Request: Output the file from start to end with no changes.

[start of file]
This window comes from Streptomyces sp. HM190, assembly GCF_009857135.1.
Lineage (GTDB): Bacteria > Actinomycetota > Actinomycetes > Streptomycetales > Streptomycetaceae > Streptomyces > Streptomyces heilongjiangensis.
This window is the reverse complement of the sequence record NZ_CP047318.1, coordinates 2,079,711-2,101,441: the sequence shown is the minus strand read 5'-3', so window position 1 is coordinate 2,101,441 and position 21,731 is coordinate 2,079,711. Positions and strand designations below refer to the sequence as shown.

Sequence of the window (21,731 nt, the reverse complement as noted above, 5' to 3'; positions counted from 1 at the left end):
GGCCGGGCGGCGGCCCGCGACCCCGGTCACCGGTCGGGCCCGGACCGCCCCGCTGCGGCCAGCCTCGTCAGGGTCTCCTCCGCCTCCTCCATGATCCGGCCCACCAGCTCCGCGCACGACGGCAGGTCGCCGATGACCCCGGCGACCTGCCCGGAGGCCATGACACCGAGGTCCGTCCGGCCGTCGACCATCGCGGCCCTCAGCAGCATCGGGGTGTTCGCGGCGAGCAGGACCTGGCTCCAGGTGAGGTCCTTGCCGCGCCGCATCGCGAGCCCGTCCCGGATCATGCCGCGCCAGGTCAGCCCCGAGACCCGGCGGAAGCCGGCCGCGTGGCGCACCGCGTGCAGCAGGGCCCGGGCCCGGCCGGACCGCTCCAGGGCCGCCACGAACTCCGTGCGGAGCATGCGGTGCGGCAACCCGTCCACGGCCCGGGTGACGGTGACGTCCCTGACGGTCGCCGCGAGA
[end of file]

This window comes from Streptomyces sp. HM190, assembly GCF_009857135.1.
Lineage (GTDB): Bacteria > Actinomycetota > Actinomycetes > Streptomycetales > Streptomycetaceae > Streptomyces > Streptomyces heilongjiangensis.
This window is the reverse complement of the sequence record NZ_CP047318.1, coordinates 2,079,711-2,101,441: the sequence shown is the minus strand read 5'-3', so window position 1 is coordinate 2,101,441 and position 21,731 is coordinate 2,079,711. Positions and strand designations below refer to the sequence as shown.

Sequence of the window (21,731 nt, the reverse complement as noted above, 5' to 3'; positions counted from 1 at the left end):
GGCCGGGCGGCGGCCCGCGACCCCGGTCACCGGTCGGGCCCGGACCGCCCCGCTGCGGCCAGCCTCGTCAGGGTCTCCTCCGCCTCCTCCATGATCCGGCCCACCAGCTCCGCGCACGACGGCAGGTCGCCGATGACCCCGGCGACCTGCCCGGAGGCCATGACACCGAGGTCCGTCCGGCCGTCGACCATCGCGGCCCTCAGCAGCATCGGGGTGTTCGCGGCGAGCAGGACCTGGCTCCAGGTGAGGTCCTTGCCGCGCCGCATCGCGAGCCCGTCCCGGATCATGCCGCGCCAGGTCAGCCCCGAGACCCGGCGGAAGCCGGCCGCGTGGCGCACCGCGTGCAGCAGGGCCCGGGCCCGGCCGGACCGCTCCAGGGCCGCCACGAACTCCGTGCGGAGCATGCGGTGCGGCAACCCGTCCACGGCCCGGGTGACGGTGACGTCCCTGACGGTCGCCGCGAGA